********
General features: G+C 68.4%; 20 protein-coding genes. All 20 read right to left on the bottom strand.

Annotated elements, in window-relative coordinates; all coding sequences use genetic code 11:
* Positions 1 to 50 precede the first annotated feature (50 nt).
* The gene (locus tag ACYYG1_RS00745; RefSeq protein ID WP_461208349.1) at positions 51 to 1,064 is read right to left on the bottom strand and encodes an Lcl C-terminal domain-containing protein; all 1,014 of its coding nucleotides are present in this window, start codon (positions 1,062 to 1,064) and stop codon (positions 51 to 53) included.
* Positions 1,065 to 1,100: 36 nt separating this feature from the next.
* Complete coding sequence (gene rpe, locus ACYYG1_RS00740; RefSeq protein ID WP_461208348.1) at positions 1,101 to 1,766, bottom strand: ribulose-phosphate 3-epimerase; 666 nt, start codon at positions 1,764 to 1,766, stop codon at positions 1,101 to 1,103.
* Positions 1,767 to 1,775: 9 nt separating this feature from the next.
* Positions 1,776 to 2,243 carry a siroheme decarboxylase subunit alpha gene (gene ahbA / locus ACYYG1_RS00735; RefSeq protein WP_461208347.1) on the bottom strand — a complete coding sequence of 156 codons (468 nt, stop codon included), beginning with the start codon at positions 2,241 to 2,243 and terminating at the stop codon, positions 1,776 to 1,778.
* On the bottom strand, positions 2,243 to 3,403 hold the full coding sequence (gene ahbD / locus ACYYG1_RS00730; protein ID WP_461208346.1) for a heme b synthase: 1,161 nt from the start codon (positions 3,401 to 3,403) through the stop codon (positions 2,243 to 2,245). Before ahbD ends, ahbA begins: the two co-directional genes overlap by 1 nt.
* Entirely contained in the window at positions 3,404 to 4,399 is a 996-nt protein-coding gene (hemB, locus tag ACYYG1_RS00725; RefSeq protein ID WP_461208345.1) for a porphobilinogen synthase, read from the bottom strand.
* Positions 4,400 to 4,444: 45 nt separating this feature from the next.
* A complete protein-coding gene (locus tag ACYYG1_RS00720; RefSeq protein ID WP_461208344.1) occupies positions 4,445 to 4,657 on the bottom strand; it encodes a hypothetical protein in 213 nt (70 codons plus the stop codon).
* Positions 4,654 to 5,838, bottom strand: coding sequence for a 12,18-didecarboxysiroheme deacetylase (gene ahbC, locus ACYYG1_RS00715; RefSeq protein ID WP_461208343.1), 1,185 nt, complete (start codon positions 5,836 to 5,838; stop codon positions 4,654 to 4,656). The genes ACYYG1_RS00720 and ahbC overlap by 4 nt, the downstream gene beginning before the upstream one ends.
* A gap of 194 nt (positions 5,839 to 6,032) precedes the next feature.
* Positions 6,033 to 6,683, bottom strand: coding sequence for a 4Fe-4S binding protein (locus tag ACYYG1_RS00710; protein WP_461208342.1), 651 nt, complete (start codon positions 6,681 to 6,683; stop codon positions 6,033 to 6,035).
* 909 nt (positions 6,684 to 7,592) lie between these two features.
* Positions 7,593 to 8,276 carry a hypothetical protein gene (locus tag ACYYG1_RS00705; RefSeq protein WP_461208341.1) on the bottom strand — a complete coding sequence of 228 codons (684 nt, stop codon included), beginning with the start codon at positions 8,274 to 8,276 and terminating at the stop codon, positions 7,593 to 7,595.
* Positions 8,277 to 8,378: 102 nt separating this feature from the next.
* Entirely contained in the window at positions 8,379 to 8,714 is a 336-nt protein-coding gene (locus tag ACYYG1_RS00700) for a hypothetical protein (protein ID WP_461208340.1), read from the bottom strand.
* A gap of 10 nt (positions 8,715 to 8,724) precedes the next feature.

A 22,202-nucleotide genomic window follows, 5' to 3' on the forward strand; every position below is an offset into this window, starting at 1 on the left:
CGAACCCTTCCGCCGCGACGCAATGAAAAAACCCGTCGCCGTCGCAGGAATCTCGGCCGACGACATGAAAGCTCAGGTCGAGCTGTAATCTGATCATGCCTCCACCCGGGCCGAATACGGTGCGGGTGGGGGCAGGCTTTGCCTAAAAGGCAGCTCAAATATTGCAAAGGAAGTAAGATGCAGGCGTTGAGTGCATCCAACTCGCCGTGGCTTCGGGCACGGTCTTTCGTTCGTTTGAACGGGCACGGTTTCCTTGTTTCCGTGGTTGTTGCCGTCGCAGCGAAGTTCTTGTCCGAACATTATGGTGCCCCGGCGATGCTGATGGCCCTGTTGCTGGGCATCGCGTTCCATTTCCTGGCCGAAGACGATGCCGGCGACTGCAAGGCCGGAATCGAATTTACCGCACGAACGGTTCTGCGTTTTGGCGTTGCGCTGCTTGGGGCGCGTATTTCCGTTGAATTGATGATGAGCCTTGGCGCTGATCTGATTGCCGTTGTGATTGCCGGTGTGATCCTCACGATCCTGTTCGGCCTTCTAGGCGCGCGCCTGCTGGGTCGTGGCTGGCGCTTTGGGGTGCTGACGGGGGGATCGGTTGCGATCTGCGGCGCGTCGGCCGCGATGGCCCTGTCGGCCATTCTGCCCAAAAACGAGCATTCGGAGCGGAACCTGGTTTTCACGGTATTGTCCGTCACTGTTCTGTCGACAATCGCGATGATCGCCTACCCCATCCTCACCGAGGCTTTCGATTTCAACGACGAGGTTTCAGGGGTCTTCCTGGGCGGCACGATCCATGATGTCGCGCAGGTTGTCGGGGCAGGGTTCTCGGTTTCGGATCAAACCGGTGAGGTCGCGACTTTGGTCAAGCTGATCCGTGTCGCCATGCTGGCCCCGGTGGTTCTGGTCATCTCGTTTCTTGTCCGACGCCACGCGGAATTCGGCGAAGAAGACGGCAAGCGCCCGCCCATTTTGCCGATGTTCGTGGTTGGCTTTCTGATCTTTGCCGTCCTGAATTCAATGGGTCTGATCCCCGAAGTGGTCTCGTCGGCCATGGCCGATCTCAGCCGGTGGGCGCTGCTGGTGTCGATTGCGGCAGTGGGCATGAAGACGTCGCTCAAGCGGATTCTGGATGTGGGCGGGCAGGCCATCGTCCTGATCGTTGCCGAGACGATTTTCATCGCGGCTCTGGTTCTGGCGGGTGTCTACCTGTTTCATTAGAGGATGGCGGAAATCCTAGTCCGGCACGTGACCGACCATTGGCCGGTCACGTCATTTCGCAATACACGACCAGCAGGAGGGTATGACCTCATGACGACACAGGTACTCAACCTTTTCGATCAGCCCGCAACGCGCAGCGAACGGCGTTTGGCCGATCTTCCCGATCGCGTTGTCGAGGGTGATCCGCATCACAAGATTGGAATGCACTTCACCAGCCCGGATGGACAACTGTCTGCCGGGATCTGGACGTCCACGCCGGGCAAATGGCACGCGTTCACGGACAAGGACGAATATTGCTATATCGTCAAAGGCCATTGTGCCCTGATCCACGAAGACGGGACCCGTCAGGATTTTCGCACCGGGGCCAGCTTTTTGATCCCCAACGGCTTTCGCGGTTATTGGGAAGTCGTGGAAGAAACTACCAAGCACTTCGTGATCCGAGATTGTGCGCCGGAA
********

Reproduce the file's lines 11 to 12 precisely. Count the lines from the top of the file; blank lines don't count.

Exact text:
* Positions 4,400 to 4,444: 45 nt separating this feature from the next.
* A complete protein-coding gene (locus tag ACYYG1_RS00720; RefSeq protein ID WP_461208344.1) occupies positions 4,445 to 4,657 on the bottom strand; it encodes a hypothetical protein in 213 nt (70 codons plus the stop codon).